Miss Gooding brought to her husband as her “marriage portion” a small herd of cattle. These were soon sold and the proceeds used to purchase Uncle Billie’s interest in the store. This was the commencement of Joel Spring’s progressive career as a merchant and businessman.
Joel Spring was surrounded by a very large support system – not only his Uncle Billy Spring, but also his wife’s extended family. His father-in-law was the son of George Gooding, the sutler at Fort Towson . Henry Gooding grew up watching the sutler activities at the busiest commerce center of the early Choctaw Nation, with the likes of the Robert M. Jones and Berthelet importers and the merchant Charles Stewart among others. Governor LeFlore spent years managing the finances of the Choctaw tribe; his wisdom being sought from miles around. I wondered if together they colluded in choosing the best wedding gift for the young couple: not a fancy lady’s pony nor a crate of delicate china, but a herd of smelly, hungry, bellowing cattle. How romantic! But the gift was the turning point in Joel Spring’s career.
Although Governor Basil LeFlore would pass unexpectedly in 1886, his wife Carrie Gooding LeFlore (older sister of Henry Gooding) would be a valuable guiding influence for Joel until her death. In Joel Spring’s letter dated Oct 4, 1889, to his aunt Carrie in Dallas, he relates his battle with malaria, among other things:
Winnie’s biography about her father continues:
When Joel Spring died at Hugo February 21, 1908, it was said that no other contemporary had done so much to enrich his community in those elements which make for civic wholesomeness and material prosperity. Such a citizen was an honor to Oklahoma history, and such an account of his character and activities as can be given in this article is but a meager memorial to one whose life left much that was practical in its accomplishment and inspiring in its character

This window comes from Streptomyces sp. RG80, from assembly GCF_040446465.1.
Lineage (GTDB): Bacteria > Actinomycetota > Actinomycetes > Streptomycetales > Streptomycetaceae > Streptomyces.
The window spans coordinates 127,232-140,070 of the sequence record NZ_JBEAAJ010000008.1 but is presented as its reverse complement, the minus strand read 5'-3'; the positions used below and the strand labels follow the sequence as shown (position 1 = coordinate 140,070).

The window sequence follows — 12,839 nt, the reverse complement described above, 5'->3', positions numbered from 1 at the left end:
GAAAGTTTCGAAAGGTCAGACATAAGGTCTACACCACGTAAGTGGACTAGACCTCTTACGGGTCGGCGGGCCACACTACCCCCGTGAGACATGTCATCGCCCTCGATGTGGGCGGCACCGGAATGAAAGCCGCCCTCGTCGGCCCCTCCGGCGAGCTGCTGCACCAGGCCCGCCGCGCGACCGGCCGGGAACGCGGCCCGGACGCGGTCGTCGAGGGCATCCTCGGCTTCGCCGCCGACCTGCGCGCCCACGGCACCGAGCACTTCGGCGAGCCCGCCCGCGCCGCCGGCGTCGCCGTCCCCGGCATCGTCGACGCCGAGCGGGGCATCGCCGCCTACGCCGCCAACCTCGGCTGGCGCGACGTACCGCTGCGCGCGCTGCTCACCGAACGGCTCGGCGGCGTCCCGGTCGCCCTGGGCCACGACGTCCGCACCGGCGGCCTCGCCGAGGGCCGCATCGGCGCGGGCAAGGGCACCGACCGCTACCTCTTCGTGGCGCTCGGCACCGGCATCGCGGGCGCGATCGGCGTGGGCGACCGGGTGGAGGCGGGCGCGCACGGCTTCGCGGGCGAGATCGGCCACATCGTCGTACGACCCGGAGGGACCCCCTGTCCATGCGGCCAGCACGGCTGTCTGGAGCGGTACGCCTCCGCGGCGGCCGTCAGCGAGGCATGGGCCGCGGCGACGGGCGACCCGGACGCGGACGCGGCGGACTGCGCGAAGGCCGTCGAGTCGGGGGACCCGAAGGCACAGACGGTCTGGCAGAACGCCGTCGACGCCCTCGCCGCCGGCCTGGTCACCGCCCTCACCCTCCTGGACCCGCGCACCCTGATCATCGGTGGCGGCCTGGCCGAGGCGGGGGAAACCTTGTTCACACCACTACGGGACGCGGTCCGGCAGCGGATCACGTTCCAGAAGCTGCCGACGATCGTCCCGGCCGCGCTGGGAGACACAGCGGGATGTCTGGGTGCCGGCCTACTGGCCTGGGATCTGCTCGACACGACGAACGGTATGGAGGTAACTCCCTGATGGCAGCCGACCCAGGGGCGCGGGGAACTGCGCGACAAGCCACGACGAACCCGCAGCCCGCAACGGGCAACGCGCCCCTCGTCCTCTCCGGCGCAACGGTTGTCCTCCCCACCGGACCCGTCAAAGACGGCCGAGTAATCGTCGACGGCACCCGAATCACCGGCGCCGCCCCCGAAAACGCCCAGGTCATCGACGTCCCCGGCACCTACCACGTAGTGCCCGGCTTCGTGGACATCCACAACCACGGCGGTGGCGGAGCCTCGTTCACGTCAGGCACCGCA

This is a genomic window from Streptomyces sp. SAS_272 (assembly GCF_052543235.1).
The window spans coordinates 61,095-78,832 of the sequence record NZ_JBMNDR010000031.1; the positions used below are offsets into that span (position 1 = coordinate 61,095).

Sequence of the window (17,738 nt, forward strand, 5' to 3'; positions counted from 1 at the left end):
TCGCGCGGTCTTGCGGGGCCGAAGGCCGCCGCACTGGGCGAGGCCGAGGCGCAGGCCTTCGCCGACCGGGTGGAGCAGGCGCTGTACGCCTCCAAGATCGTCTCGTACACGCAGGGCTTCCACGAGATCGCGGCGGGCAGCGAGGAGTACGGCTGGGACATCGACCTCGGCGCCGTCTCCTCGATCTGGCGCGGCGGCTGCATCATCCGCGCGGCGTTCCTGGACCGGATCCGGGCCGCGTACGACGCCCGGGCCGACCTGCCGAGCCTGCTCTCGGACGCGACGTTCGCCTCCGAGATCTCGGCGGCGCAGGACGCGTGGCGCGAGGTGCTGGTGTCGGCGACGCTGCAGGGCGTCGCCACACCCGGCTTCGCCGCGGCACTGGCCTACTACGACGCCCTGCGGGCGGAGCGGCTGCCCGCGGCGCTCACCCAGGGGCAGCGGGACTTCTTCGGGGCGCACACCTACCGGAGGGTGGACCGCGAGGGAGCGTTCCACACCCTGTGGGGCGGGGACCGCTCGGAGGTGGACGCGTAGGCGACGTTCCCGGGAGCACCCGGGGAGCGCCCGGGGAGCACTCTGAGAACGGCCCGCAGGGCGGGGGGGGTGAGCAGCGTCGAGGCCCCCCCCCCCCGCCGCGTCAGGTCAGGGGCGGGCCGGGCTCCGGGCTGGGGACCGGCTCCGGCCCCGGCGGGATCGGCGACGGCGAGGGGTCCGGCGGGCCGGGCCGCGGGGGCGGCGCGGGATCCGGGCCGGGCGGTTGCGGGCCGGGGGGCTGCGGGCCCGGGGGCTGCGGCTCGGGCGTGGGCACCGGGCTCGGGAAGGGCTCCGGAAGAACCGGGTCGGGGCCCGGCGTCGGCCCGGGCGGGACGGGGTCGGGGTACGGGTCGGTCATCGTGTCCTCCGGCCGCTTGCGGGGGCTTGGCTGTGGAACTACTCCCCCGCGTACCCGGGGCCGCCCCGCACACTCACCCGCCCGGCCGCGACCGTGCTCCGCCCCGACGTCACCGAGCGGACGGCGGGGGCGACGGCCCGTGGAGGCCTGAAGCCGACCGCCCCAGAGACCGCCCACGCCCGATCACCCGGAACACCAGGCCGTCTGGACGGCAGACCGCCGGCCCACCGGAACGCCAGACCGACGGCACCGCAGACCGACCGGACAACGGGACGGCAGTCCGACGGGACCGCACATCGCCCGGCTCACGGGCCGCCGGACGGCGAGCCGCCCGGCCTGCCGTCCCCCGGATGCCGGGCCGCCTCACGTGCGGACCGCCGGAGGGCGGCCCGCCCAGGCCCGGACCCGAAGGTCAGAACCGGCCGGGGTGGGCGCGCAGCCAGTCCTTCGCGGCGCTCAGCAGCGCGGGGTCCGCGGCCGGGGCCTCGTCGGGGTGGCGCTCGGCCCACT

Nearly twenty-five years before his death [in 1908] Joel Spring, having recently married, engaged in merchandising at Roebuck Lake in what is now southeastern Oklahoma. From Roebuck Lake he removed to Clear Springs Court Ground, about two miles west of the present Hugo and then the seat of Kiamichi County.
After the building of the Frisco Railway through that section of the country he removed his business and his household to Goodland, where for years he conducted one of the largest mercantile establishments in the Indian Territory.
Then in 1902 the new town of Hugo was established. Mr. Spring, quickly seeing the great promise for the new town, located there as one of its first merchants and from the first took the position of the most prominent business man and citizen.
He at once acquired an interest on the townsite on the east side, erected a large attractive and beautifully furnished residence on an eminence in that part of the city. He also built a number of the most substantial business houses of the place, and in every practical way showed his unbounded faith in Hugo and its people.